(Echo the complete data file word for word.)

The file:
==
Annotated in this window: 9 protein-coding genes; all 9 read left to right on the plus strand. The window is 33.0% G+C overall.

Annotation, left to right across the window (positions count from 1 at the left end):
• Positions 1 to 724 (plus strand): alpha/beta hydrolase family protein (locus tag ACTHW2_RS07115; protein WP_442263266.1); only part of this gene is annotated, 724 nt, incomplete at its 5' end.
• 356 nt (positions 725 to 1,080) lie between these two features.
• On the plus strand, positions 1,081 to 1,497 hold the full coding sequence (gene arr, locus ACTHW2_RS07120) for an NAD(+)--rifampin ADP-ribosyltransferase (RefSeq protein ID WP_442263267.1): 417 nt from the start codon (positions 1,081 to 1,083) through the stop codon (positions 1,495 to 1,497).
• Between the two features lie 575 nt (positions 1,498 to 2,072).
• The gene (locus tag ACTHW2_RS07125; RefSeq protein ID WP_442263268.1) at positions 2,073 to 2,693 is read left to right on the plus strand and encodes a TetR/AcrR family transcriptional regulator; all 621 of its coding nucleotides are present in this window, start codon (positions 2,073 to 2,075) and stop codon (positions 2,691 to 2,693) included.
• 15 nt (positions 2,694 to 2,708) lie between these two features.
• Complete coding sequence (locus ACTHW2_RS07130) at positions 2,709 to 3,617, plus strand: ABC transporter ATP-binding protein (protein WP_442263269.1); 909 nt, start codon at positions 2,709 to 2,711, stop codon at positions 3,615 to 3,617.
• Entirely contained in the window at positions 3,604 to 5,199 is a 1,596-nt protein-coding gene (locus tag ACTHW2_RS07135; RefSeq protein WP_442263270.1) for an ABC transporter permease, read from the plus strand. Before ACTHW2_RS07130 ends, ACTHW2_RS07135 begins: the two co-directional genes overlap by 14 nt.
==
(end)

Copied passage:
Annotated in this window: 9 protein-coding genes; all 9 read left to right on the plus strand. The window is 33.0% G+C overall.

Annotation, left to right across the window (positions count from 1 at the left end):
• Positions 1 to 724 (plus strand): alpha/beta hydrolase family protein (locus tag ACTHW2_RS07115; protein WP_442263266.1); only part of this gene is annotated, 724 nt, incomplete at its 5' end.
• 356 nt (positions 725 to 1,080) lie between these two features.
• On the plus strand, positions 1,081 to 1,497 hold the full coding sequence (gene arr, locus ACTHW2_RS07120) for an NAD(+)--rifampin ADP-ribosyltransferase (RefSeq protein ID WP_442263267.1): 417 nt from the start codon (positions 1,081 to 1,083) through the stop codon (positions 1,495 to 1,497).
• Between the two features lie 575 nt (positions 1,498 to 2,072).
• The gene (locus tag ACTHW2_RS07125; RefSeq protein ID WP_442263268.1) at positions 2,073 to 2,693 is read left to right on the plus strand and encodes a TetR/AcrR family transcriptional regulator; all 621 of its coding nucleotides are present in this window, start codon (positions 2,073 to 2,075) and stop codon (positions 2,691 to 2,693) included.
• 15 nt (positions 2,694 to 2,708) lie between these two features.
• Complete coding sequence (locus ACTHW2_RS07130) at positions 2,709 to 3,617, plus strand: ABC transporter ATP-binding protein (protein WP_442263269.1); 909 nt, start codon at positions 2,709 to 2,711, stop codon at positions 3,615 to 3,617.
• Entirely contained in the window at positions 3,604 to 5,199 is a 1,596-nt protein-coding gene (locus tag ACTHW2_RS07135; RefSeq protein WP_442263270.1) for an ABC transporter permease, read from the plus strand. Before ACTHW2_RS07130 ends, ACTHW2_RS07135 begins: the two co-directional genes overlap by 14 nt.